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Harold Baines and Lee Smith are Hall of Famers

Other Baseball Today, 11:33 PM
MLB announced tonight that a 16-person committee decided that DH Harold Baines and RP Lee Smith are now Hall of Famers.   Here is th...
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Article: Standing Pat as a Strategy

Minnesota Twins Talk Today, 11:24 PM
'As we speak cruel time is fleeing. Seize the day, believing as little as possible in the morrow.' – HoraceBy all appearances, this is go...
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Buxton: "Pissed" at Twins for No Call-Up Decision...

Minnesota Twins Talk Today, 11:05 PM
According to the Star Tribune, Byron Buxton is displeased with the Twins after not being called up in September of 2018. According to Byr...
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Derek Falvey Interview on 1500 ESPN

Minnesota Twins Talk Today, 10:48 PM
Falvey discusses Sano, payroll, etc. http://www.1500espn....an-mackey-judd/
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Non-Twins Off-season news, tidbits and transactions

Other Baseball Today, 10:29 PM
We had a thread for items around the baseball world that were worth sharing but not worth a thread of their own. Now that the 2018 season...
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This Week In Baseball History - Ep 11: Mashi Murakami Mania

Hey all, John and Seth suggested that I bring my latest venture to your attention here at Twins Daily, especially because, eventually, it's bound to be Twins-related.
Although the Twins' forays into Asia have both been busts, that doesn't diminish the importance of Japan, Korea, and Taiwan as hotbeds of talent and enthusiasm for the game. And long before there was ByungHo Park or Tsuyoshi Nishioka, there was Masanori Murakami, the first Japanese player to make it to the Major Leagues.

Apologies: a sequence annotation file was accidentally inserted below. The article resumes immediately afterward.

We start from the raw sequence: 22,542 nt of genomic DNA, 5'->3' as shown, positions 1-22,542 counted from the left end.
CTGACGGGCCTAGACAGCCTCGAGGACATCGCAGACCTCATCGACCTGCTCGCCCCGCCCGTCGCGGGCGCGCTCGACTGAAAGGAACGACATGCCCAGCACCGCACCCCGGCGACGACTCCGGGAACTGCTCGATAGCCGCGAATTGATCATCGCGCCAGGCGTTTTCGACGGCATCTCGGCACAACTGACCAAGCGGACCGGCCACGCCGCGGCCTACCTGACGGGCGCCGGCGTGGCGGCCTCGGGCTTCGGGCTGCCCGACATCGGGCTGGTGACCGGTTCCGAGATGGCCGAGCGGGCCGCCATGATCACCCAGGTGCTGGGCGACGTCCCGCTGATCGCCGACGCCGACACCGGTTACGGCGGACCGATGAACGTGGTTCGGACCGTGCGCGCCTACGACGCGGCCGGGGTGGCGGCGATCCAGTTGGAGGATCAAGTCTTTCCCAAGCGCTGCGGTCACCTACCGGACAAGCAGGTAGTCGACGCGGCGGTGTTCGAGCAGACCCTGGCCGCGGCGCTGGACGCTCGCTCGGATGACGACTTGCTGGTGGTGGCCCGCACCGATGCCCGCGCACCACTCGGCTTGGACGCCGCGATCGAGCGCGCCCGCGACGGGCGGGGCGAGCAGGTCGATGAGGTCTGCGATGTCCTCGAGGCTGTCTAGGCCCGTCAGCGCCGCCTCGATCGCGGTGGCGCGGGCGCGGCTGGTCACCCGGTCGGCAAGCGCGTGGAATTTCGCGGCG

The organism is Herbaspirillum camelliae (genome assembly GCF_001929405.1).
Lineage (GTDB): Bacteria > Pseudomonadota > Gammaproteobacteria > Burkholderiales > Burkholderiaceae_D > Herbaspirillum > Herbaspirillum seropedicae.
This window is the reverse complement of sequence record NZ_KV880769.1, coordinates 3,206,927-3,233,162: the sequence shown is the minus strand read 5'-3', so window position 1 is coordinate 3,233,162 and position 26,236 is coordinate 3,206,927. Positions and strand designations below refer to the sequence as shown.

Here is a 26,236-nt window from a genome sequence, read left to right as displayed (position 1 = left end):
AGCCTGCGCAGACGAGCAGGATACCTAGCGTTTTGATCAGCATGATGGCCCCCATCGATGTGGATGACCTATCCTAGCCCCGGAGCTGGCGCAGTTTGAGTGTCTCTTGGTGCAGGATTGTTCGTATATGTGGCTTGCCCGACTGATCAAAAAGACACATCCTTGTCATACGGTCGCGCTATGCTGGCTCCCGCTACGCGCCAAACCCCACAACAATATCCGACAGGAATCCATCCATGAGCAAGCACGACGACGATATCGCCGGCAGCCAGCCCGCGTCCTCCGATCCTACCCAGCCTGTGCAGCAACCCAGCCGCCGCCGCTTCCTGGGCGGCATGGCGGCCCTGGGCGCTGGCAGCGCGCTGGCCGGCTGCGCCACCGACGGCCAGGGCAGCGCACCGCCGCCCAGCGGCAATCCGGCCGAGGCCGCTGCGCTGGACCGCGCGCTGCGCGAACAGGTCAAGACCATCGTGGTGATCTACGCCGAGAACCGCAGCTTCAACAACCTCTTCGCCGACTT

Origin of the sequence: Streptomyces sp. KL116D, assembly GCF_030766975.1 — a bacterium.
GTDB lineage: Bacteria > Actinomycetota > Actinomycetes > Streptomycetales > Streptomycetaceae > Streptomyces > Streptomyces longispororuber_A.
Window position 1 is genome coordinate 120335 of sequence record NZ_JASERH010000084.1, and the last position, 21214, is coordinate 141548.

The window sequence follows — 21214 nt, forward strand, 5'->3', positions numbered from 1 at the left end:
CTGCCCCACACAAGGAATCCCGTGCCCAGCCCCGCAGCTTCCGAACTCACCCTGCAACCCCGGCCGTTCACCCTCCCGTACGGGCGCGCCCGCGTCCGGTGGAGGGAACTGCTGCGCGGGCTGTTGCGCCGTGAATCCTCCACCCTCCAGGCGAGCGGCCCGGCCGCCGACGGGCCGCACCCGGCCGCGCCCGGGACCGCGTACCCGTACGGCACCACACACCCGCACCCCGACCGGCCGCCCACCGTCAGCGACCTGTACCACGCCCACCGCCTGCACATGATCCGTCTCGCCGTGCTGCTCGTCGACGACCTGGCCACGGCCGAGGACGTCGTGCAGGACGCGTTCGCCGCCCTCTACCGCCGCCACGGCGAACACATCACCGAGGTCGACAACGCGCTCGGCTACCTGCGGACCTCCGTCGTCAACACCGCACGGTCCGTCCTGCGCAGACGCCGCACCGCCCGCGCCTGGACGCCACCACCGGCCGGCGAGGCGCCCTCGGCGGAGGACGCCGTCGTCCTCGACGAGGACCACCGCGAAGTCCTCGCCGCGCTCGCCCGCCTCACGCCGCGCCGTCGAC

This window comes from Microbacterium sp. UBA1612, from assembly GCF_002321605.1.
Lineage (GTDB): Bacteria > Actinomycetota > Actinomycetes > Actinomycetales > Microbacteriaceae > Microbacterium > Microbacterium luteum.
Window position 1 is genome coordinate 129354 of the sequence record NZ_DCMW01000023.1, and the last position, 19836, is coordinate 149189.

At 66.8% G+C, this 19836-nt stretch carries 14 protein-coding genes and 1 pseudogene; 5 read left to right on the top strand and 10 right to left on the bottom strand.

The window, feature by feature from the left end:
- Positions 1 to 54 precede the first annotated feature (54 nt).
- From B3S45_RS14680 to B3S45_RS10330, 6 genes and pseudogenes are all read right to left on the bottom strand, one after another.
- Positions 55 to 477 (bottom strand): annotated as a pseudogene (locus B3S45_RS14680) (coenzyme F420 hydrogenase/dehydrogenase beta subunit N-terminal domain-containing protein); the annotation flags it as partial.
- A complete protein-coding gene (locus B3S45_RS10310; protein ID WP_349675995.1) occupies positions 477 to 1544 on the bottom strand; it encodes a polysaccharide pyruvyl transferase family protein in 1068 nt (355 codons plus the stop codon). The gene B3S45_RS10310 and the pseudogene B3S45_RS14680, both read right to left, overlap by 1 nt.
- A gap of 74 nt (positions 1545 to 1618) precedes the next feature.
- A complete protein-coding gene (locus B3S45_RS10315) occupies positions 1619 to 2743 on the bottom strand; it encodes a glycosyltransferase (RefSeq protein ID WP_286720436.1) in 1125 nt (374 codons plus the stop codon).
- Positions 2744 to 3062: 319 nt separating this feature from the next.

Murakami's success as a member of the San Francisco Giants in 1964 and 1965 are the subject of the latest episode of This Week In Baseball History, a new podcast produced by Mike Bates (hey, that's me!) and Bill Parker. His story is a great one that touches on the difficulties of the immigrant experience, from culture shock to prejudice to triumph, and reaches (spoiler alert) a pretty bittersweet conclusion. Our special guest in this episode, Rob Fitts, literally wrote the book on Mashi, and has great insight on how his time in America and his return to Japan affected the rest of his life, and why, after Murakami left the Giants, there wasn't another Japanese MLBer for another 30 years.

Bill and I are back each week with a new topic. So far, we've covered the trial of the Chicago Black Sox, the deaths of Thurman Munson and Ed Delahanty, Mark McGwire's record-setting rookie season in 1987 (ooh, that's kind of Twins-related; we talk about Bert Blyleven), and more. You can find all the episodes of the podcast at This Week In Baseball History.

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